The KELT-21 Exoplanetary System
KELT-21 is a star with 1.46 times the mass of the Sun, and 1.64 times its radius. It is located 1353.55 light years away from the solar system and is estimated to be 1.6 billion years old, as compared to the Sun which is roughly 4.6 billion years old.
KELT-21 is known to have 1 exoplanets in orbit around it.
KELT-21 b was discovered by the KELT-North observatory using the transit method. Its semi-major axis is 0.05 astronomical units, as compared to Earth's which is 1 astronomical unit. It takes 3.61 Earth days to complete an orbit around its host star, KELT-21.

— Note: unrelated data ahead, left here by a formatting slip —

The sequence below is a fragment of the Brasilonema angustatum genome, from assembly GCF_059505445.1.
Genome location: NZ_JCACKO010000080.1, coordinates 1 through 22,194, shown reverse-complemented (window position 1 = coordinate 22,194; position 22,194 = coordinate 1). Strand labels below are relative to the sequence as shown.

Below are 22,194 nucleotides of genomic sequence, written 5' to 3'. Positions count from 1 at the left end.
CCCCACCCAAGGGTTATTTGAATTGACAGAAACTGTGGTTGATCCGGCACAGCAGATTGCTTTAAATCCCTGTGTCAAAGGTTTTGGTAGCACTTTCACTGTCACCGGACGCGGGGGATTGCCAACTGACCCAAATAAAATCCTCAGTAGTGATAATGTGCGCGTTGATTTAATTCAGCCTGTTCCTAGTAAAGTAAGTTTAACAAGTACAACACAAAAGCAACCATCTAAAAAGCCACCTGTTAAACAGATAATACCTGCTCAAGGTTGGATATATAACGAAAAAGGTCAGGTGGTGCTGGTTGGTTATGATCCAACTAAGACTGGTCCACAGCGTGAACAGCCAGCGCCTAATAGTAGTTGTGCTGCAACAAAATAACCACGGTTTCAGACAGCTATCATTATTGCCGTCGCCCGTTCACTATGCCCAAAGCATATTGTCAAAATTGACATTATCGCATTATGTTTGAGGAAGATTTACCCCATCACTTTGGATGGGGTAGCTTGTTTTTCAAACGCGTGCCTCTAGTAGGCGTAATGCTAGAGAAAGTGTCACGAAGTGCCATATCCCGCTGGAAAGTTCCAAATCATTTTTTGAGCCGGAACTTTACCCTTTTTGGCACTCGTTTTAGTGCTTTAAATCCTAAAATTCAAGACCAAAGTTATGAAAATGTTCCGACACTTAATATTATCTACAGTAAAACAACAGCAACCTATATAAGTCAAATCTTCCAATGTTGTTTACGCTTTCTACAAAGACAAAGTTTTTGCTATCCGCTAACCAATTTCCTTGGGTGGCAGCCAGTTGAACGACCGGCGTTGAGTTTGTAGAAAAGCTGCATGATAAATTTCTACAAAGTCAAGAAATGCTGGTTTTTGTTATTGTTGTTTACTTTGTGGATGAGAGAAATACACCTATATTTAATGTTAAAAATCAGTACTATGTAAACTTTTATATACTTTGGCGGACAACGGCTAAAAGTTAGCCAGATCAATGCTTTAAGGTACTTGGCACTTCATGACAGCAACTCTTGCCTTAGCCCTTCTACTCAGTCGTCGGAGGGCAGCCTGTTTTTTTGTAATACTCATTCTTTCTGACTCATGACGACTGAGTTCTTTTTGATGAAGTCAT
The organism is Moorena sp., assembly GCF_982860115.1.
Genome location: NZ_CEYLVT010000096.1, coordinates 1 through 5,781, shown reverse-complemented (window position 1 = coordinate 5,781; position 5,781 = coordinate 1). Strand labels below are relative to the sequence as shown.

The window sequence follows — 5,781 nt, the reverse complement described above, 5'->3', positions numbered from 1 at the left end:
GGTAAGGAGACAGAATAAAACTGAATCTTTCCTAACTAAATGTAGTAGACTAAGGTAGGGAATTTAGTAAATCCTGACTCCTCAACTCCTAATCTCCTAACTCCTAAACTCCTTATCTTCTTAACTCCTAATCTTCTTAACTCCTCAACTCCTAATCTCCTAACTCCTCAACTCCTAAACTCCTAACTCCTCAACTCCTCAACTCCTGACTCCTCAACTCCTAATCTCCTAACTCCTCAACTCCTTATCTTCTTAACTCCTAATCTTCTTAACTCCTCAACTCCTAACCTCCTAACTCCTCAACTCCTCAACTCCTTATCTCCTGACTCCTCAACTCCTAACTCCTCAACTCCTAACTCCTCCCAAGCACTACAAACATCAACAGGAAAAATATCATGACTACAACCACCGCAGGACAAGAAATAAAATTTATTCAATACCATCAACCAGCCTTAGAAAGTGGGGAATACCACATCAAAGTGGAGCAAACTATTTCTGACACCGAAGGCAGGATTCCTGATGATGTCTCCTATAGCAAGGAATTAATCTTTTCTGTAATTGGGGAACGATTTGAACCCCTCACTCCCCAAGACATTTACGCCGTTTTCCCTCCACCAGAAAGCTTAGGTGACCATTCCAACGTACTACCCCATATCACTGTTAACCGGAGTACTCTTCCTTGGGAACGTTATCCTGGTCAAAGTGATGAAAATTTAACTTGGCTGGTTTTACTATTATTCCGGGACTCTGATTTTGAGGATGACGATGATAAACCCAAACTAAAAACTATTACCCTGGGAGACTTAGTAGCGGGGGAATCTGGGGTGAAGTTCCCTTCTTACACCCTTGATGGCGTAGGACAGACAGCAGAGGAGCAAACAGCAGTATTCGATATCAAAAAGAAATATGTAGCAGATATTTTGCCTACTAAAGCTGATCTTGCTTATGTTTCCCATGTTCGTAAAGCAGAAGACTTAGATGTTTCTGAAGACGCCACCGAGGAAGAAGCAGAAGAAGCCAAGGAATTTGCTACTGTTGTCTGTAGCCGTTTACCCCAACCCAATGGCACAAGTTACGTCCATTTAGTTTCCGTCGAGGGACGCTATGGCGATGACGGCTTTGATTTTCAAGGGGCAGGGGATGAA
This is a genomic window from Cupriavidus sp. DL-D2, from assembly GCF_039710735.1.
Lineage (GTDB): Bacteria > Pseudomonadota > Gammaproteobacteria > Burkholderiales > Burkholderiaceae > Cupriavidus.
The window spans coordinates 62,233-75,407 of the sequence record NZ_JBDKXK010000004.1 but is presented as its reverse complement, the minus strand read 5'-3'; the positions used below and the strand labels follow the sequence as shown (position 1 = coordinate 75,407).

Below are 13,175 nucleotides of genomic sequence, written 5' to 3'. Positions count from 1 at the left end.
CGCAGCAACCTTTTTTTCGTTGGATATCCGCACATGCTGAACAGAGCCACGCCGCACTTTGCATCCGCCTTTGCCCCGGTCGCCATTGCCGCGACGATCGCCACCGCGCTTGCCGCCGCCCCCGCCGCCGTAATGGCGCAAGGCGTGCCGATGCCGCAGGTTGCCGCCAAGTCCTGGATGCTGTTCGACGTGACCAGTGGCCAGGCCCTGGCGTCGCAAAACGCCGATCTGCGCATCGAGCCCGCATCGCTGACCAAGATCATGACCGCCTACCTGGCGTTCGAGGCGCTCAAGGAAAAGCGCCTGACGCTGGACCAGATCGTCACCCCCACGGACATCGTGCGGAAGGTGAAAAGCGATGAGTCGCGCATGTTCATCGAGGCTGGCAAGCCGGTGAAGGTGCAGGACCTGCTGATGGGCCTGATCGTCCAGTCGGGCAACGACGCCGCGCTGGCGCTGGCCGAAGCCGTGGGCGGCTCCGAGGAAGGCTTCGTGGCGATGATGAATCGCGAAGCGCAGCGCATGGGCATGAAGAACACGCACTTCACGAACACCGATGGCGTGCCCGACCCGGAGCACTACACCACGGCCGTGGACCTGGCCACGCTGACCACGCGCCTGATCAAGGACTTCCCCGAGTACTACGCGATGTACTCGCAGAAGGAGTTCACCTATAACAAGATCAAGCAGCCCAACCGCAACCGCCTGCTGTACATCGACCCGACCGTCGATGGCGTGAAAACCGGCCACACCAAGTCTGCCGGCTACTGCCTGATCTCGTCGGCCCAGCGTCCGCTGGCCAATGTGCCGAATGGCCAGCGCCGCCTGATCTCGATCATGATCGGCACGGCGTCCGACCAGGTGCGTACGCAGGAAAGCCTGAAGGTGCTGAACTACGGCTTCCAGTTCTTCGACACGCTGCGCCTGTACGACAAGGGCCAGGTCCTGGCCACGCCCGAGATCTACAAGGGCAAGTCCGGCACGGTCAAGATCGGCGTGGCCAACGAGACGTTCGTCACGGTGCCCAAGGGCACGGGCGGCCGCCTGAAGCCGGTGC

Its eccentricity, the extent to which the shape of the exoplanet's orbit departs from a perfect circle (Earth's is 0.0167, which is why the shape of Earth's orbit is circular rather than oval in appearance), is 0, which means that when KELT-21 b is at is at its closest point to its host star, 0.05 astronomical units separates the two, and when it is at its farthest point, this number is 0.05. In the case of Earth, these numbers are 0.9832899 and 1.0167103 respectively.
The mass of KELT-21 b is 1242.64 times the mass of Earth. The radius of KELT-21 b is 17.777 that of Earth. At more than 50 Earth masses, KELT-21 b is a gas giant, a planet whose mass is mostly made up of hydrogen and helium, like Jupiter and Saturn in our solar system.